Besides that, a deep partial (76% in Bucharest) will cause changes in your environment. The sun won't burn on your skin as much as it usually does, the colours around you will look paler than usually, the sky will be a deeper blue. The shadows will be unnaturally sharp, and wherever sunlight falls through small holes, small solar crescents will appear on the ground - be it beneath a tree with leaves, through the holes of noodle sieve, a straw hat or anything else. These changes may be subtle, but you will see them if you just open your eyes and look.

But in any case: Never ever look at the sun without proper protection! NEVER!! Its fierce glare would burn your eyes - even if it's partly hidden by the moon. The uneclipsed part of the sun would still burn itself into your retina - a smaller part of your eye gets burnt then, but still it gets burnt. There are several secure ways to watch the sun safely. The easiest may be to invest a couple of bucks in special eclipse-viewing-glasses that should be available at every good opticians' store. If you want to use binocularsm a telescope or a camera protection is even more important, and there are several good methods for that, too.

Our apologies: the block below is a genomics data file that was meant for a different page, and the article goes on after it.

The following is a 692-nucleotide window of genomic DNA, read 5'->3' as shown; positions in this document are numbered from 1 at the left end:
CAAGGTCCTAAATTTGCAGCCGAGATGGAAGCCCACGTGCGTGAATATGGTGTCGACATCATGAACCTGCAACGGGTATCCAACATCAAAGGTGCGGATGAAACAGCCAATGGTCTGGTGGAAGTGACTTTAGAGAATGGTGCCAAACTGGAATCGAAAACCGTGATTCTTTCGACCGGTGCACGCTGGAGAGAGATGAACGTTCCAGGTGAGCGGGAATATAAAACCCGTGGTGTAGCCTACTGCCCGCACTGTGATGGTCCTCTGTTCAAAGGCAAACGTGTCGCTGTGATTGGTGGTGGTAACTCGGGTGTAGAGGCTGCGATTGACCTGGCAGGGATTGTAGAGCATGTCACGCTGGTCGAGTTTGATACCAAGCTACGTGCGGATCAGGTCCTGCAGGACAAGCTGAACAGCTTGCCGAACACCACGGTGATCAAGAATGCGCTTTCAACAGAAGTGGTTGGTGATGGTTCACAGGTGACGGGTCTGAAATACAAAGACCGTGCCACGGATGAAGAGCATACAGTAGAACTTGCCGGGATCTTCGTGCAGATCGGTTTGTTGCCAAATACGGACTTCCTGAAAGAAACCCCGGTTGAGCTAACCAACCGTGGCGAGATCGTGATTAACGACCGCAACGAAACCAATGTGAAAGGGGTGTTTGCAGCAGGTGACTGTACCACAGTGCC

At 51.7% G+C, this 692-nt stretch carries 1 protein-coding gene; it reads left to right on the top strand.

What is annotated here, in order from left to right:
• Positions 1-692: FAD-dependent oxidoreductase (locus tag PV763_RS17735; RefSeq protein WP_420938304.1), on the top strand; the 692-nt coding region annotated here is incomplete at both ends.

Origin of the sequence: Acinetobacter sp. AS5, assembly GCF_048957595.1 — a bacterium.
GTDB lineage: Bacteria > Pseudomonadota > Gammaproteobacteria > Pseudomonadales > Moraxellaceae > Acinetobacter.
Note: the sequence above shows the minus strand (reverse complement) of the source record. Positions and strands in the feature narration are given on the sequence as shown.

So in short:

1. Find out whether and when the eclipse is visible from your place.

2. Get yourself those special filters to protect your eyes.

3. Watch the eclipse, and think of me as you do so, wishing me clear skies. :)

This is an order. You may leave now.

Cheers!

Markus
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Offline Tzar-0

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« Reply #1 on: March 08, 2006, 12:49:33 pm »
Quote
This is an order. You may leave now.

Yes sire !




mmm for Belgium and for France we should look at the sky at about 11h30-40 for the begining... http://www.cieletespace.fr/Dossiers/Eclipse/RendezVous.aspx  .

Well I know there is no one else here now who comes from Belgium or France anyway.
I didn't find for others countries. But anyway there is a cool pic on that page.
« Last Edit: March 08, 2006, 12:51:48 pm by Tzar-0 »

Offline Markus